This morning, I broadcast what might be the last radio show I ever host.
Almost nobody heard it, though, because yesterday evening the station’s 15,000 watt transmitter had a seizure and stopped sending out a signal– you know, transmitting. So the station went off the air until 8am this morning, which happened to be the beginning of my show, the last in a nine-year run.
When we came back on the air, it was at 5 watts, which was all the transmitter was prepared to handle. At that level, we were reaching an area of maybe ten square blocks. At that level, the FCC technically has no province; only stations of 10 watts and above are regulated. In theory, I could have played anything I wanted with no threat of legal reprecussions. On the other hand, we were still webcasting, so I stuck to my format.
But instead of assembling a list of all my favorite tunes, I just put on two hours of Glenn Miller. This wasn’t so much a case of “what’s the point?” as it was the fact that I couldn’t get into the station until ten minutes before my show. Usually I’m there close to an hour beforehand to prepare. And granted, I could have played an hour of Glenn Miller and an hour of favorites—but in the end, I didn’t have a good answer when I asked myself “what’s the point?”.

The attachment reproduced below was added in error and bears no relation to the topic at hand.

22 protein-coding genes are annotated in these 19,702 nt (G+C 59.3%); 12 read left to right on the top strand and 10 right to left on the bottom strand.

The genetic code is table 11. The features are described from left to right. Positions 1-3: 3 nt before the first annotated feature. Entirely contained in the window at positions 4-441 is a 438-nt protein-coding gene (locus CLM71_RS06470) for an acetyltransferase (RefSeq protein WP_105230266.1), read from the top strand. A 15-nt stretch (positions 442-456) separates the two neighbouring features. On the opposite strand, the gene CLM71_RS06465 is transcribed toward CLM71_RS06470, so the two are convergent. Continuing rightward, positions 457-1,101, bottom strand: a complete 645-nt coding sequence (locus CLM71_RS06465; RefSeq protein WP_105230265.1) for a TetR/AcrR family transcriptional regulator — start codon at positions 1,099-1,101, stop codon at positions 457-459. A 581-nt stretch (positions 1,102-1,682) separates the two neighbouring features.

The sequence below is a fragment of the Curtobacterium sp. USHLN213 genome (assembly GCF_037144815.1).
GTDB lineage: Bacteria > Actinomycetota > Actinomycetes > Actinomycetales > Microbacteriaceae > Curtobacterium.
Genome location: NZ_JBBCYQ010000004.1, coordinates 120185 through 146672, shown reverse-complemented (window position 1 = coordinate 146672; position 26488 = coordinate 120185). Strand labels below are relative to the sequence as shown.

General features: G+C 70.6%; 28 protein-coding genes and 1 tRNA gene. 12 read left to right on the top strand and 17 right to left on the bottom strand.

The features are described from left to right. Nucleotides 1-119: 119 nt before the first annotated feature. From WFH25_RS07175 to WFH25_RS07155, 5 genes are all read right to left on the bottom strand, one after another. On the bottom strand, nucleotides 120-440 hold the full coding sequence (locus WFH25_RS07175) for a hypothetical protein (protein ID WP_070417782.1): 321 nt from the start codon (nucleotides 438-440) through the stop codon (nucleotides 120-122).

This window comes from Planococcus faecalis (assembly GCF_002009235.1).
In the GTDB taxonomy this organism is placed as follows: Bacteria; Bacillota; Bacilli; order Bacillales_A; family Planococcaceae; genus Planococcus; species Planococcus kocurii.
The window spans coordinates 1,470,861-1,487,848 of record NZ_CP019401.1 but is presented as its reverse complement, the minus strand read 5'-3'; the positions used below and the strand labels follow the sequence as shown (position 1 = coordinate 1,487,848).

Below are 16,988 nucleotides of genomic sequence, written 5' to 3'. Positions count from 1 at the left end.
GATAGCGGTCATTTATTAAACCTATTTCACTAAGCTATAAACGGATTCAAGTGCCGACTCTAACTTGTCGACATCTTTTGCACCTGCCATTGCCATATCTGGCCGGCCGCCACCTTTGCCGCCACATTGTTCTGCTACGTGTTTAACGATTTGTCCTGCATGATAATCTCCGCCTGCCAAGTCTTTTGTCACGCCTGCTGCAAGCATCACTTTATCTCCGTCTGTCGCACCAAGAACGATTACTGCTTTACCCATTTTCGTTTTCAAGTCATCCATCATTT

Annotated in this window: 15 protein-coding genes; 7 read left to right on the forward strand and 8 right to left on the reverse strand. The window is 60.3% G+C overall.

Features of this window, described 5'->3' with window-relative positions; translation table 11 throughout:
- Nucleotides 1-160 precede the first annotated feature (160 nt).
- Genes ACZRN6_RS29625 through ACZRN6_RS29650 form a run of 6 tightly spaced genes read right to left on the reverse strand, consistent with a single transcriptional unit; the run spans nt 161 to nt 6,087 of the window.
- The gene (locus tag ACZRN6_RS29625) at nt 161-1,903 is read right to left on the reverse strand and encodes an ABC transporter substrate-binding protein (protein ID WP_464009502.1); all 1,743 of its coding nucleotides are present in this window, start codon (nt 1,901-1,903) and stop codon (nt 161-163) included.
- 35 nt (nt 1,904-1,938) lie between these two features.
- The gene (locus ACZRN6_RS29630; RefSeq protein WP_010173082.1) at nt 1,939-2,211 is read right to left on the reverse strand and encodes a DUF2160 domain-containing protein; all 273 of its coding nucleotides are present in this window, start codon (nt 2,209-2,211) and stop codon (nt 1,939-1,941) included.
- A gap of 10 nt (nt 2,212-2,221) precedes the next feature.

At the end of the show, as I’d planned, I delivered a short farewell to my audience, none of whom could actually hear me unless they happened to be within a few hundred feet of the transmitter. I knew all my regular listeners, the ones to whom I’d hoped to say farewell, were beyond that range.
As I said “…and in the meantime, I’m out of here” for the last time and clicked off the microphone, the phone rang in the studio. My God, had someone actually heard me and phoned in to say goodbye?
It was a fax machine.